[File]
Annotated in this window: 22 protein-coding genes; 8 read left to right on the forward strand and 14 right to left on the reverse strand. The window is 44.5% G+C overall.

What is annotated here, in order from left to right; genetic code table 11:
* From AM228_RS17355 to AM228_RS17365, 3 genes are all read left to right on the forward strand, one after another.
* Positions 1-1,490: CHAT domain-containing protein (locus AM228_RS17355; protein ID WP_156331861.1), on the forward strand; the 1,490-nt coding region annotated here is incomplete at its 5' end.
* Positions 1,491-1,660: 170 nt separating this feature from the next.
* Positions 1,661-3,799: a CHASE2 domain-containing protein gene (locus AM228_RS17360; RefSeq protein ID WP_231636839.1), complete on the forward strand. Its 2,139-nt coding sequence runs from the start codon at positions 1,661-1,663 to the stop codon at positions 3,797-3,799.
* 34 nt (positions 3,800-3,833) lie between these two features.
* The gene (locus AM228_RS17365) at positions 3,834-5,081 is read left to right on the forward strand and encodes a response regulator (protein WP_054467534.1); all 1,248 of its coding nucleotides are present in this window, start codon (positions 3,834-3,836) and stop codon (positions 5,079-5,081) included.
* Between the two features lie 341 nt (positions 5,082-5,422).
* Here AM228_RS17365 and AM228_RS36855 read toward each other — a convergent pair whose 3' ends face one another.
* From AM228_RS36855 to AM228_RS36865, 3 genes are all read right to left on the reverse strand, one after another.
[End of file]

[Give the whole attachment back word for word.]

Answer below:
Annotated in this window: 22 protein-coding genes; 8 read left to right on the forward strand and 14 right to left on the reverse strand. The window is 44.5% G+C overall.

What is annotated here, in order from left to right; genetic code table 11:
* From AM228_RS17355 to AM228_RS17365, 3 genes are all read left to right on the forward strand, one after another.
* Positions 1-1,490: CHAT domain-containing protein (locus AM228_RS17355; protein ID WP_156331861.1), on the forward strand; the 1,490-nt coding region annotated here is incomplete at its 5' end.
* Positions 1,491-1,660: 170 nt separating this feature from the next.
* Positions 1,661-3,799: a CHASE2 domain-containing protein gene (locus AM228_RS17360; RefSeq protein ID WP_231636839.1), complete on the forward strand. Its 2,139-nt coding sequence runs from the start codon at positions 1,661-1,663 to the stop codon at positions 3,797-3,799.
* 34 nt (positions 3,800-3,833) lie between these two features.
* The gene (locus AM228_RS17365) at positions 3,834-5,081 is read left to right on the forward strand and encodes a response regulator (protein WP_054467534.1); all 1,248 of its coding nucleotides are present in this window, start codon (positions 3,834-3,836) and stop codon (positions 5,079-5,081) included.
* Between the two features lie 341 nt (positions 5,082-5,422).
* Here AM228_RS17365 and AM228_RS36855 read toward each other — a convergent pair whose 3' ends face one another.
* From AM228_RS36855 to AM228_RS36865, 3 genes are all read right to left on the reverse strand, one after another.